Thank you for the link, it's interesting reading. Thank you also HalfMooner for directing me towards that history forum, that's interesting reading too.
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Mycroft
Skeptic Friend

USA
427 Posts

Posted - 10/07/2006 :  17:51:53   [Permalink]  Show Profile Send Mycroft a Private Message
quote:
Originally posted by Original_Intent
...I don't think the problem with the pirates was exagerated, I think it was played down...


Wow, that's an understatement. According to the link you provided on Lycian Coast piracy:

quote:
By 69 BC piracy had brought commerce over the whole of the Mediterranean to a virtual stand-still and controlled an estimated 400 coastal towns and cities. Wheat from Egypt was the principal item being traded by sea (in large, easily-attacked ships) and Egypt was the "bread basket" of the Roman Empire. Without this wheat, Rome could not feed her herself or her subject populations.

Finally, facing near famine conditions and provoked by the capture of two Roman praetors, the Senate commissioned Roman general Cnaeus Pompey to wipe out the pirates. He was given extraordinary powers to fight against the pirates as well as 120,000 troops, 4,000 cavalry, 6000 talents of money and 270 ships to do so. The immediate effect was the return of the price in wheat in Rome to normal levels for Pompey was expected to finish the pirates' activities. He did. Pompey's campaign was a huge success and he later claimed that he had liberated the western Mediterranean in only forty days (this is probably true as most of the pirates had returned to the east). Under Pompey's command, Metellus Nepos cleared the pirates out of Lycia, Pamphylia, Cyprus, and Phoenicia.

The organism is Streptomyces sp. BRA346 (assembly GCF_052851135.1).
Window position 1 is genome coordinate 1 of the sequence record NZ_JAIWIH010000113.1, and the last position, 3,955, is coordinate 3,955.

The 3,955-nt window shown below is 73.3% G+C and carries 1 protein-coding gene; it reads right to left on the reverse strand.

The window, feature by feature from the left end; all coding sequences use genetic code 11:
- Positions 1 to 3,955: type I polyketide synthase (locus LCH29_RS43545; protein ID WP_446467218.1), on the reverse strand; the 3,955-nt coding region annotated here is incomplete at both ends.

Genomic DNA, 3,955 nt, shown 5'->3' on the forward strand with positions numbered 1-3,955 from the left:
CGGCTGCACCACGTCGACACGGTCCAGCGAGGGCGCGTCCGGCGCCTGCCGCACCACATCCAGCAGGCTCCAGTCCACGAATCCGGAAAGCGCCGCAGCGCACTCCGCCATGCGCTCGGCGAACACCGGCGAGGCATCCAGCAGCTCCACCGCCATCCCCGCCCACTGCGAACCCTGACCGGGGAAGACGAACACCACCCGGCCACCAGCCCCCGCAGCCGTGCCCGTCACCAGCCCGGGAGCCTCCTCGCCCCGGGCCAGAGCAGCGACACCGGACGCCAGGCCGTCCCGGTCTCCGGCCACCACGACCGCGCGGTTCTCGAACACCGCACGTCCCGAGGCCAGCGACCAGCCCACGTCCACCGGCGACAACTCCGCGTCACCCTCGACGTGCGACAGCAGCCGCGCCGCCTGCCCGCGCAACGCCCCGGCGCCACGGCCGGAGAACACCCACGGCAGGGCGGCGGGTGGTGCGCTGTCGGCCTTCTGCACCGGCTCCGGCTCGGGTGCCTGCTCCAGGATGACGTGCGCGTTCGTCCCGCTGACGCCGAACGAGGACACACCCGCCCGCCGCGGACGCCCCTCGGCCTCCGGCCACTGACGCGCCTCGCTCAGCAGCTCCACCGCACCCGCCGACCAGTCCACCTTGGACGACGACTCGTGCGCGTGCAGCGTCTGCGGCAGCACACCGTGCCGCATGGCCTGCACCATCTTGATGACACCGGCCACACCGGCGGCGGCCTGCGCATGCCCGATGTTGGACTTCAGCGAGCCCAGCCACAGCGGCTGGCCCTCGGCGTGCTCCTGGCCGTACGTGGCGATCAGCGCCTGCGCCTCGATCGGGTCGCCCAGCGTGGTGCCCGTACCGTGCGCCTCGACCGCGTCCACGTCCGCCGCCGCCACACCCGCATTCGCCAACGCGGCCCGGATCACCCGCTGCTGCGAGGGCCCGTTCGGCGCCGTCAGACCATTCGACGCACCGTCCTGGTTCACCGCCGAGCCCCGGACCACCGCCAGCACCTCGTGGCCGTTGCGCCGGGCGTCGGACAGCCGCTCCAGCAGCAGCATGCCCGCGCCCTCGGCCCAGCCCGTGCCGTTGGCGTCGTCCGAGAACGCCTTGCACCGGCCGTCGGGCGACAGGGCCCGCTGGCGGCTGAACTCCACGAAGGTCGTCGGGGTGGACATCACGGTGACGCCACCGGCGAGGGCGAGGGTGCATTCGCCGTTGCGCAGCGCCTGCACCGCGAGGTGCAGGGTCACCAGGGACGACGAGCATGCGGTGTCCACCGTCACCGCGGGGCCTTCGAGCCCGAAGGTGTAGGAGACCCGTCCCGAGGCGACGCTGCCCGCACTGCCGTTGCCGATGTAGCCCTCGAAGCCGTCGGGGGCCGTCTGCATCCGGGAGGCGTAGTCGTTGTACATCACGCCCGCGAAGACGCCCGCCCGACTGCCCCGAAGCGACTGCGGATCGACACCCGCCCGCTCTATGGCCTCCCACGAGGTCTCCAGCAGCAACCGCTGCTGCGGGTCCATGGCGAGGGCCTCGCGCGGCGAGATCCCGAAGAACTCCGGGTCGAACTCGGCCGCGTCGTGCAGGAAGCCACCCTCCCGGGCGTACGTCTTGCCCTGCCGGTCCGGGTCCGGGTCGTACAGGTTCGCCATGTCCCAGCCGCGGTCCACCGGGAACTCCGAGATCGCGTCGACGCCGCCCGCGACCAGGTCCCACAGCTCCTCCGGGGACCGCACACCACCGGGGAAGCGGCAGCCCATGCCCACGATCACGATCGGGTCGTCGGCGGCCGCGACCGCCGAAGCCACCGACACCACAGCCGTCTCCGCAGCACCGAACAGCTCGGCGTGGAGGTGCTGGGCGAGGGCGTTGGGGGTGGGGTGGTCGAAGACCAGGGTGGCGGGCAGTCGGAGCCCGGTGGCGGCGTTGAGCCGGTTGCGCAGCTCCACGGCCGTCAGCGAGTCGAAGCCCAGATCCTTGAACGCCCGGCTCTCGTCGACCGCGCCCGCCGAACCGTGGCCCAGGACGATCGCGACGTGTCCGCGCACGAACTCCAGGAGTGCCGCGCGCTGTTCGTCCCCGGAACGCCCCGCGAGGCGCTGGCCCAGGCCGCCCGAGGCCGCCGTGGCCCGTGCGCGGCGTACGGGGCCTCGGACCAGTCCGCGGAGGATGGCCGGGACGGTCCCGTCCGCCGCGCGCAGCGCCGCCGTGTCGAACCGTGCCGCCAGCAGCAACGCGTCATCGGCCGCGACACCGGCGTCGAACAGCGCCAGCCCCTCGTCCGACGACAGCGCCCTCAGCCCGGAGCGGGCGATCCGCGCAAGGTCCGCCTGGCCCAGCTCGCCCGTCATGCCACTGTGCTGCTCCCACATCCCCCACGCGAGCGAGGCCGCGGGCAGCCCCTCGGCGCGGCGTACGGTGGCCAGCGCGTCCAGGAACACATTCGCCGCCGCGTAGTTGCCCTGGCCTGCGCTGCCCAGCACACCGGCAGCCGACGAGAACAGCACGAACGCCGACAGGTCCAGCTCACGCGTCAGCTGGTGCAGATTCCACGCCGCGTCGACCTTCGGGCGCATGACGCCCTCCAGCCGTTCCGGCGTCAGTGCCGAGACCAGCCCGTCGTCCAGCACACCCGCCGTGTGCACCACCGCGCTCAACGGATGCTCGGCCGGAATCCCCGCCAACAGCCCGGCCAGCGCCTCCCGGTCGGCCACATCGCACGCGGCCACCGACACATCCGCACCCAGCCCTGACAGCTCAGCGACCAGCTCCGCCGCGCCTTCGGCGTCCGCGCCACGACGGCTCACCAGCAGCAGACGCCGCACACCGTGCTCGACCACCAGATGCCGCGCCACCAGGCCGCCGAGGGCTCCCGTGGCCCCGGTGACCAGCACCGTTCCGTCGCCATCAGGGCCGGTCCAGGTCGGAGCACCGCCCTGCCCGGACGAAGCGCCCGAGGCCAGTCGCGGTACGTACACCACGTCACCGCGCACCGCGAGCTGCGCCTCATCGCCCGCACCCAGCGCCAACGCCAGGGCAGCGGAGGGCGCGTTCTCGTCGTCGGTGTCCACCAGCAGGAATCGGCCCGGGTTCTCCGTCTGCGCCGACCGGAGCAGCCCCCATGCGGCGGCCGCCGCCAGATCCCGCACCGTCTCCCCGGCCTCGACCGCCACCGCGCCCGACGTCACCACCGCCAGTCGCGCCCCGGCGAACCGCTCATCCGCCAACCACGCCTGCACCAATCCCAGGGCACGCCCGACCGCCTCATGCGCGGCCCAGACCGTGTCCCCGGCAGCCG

So if piracy had brought Roman trade to a standstill and the Roman Empire to near famine, it was in no way at all an exaggerated emergency they were responding to.
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Original_Intent
SFN Regular

USA
609 Posts

Posted - 10/07/2006 :  18:45:13   [Permalink]  Show Profile Send Original_Intent a Private Message
quote:
Originally posted by Mycroft

quote:
Originally posted by Original_Intent
...I don't think the problem with the pirates was exagerated, I think it was played down...


Wow, that's an understatement. According to the link you provided on Lycian Coast piracy:

quote:
By 69 BC piracy had brought commerce over the whole of the Mediterranean to a virtual stand-still and controlled an estimated 400 coastal towns and cities. Wheat from Egypt was the principal item being traded by sea (in large, easily-attacked ships) and Egypt was the "bread basket" of the Roman Empire. Without this wheat, Rome could not feed her herself or her subject populations.

Finally, facing near famine conditions and provoked by the capture of two Roman praetors, the Senate commissioned Roman general Cnaeus Pompey to wipe out the pirates. He was given extraordinary powers to fight against the pirates as well as 120,000 troops, 4,000 cavalry, 6000 talents of money and 270 ships to do so. The immediate effect was the return of the price in wheat in Rome to normal levels for Pompey was expected to finish the pirates' activities. He did. Pompey's campaign was a huge success and he later claimed that he had liberated the western Mediterranean in only forty days (this is probably true as most of the pirates had returned to the east). Under Pompey's command, Metellus Nepos cleared the pirates out of Lycia, Pamphylia, Cyprus, and Phoenicia.